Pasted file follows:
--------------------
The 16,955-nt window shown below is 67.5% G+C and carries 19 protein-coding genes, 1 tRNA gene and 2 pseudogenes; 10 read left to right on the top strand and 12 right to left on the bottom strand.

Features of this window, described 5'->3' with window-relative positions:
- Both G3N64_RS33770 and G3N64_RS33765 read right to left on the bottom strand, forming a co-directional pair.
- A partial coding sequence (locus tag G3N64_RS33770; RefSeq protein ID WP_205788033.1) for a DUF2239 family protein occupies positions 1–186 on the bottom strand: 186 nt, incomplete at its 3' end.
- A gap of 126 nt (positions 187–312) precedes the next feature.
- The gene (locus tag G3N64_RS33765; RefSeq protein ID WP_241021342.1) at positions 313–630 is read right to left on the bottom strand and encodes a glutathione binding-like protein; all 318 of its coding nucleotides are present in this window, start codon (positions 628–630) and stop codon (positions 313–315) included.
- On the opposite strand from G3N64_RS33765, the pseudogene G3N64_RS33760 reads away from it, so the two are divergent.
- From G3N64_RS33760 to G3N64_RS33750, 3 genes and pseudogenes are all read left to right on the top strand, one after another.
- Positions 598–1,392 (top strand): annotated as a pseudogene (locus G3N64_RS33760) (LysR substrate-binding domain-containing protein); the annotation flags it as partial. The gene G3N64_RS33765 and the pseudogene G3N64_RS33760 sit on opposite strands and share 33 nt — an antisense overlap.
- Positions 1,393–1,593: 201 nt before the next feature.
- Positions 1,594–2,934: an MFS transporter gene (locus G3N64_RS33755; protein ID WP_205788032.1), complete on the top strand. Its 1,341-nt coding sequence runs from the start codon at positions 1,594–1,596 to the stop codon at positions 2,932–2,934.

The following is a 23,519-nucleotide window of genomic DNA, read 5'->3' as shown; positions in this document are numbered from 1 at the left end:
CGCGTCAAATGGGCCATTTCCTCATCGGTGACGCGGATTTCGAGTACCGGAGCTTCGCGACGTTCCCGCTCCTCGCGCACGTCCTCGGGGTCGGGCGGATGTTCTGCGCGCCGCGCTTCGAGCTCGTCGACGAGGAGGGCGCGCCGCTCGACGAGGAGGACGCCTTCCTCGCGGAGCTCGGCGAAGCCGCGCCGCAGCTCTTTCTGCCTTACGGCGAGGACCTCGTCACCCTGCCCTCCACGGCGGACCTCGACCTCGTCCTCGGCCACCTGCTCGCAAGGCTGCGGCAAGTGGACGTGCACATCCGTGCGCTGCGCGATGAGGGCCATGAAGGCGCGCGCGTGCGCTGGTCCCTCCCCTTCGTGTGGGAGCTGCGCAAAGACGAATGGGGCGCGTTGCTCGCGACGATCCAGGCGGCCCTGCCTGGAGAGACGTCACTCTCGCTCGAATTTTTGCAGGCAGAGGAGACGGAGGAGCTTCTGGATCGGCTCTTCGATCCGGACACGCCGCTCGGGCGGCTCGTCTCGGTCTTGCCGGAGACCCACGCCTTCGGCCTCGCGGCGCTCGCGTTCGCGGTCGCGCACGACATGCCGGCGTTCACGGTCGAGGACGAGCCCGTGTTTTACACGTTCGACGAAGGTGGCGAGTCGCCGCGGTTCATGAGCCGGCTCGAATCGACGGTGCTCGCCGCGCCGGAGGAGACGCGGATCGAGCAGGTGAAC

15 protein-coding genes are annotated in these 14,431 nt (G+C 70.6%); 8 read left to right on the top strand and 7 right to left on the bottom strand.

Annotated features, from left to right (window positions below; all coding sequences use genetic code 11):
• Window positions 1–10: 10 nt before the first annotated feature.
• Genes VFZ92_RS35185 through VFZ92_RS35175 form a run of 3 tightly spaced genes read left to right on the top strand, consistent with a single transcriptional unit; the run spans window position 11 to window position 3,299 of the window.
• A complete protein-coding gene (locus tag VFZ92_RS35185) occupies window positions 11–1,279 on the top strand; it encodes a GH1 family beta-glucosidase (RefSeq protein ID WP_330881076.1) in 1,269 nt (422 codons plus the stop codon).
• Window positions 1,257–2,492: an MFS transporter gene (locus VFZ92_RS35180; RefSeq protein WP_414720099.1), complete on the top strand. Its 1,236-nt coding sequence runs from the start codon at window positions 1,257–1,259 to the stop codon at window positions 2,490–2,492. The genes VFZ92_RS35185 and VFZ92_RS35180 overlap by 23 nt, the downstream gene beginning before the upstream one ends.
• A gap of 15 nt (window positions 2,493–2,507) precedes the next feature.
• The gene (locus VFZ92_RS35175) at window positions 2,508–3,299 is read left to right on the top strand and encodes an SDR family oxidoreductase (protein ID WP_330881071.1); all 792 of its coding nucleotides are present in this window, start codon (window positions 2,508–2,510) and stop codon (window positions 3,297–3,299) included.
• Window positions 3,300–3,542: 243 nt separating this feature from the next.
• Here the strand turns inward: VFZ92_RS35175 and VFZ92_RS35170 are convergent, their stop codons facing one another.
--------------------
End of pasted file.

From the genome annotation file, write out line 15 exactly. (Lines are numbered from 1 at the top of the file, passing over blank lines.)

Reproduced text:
Annotated features, from left to right (window positions below; all coding sequences use genetic code 11):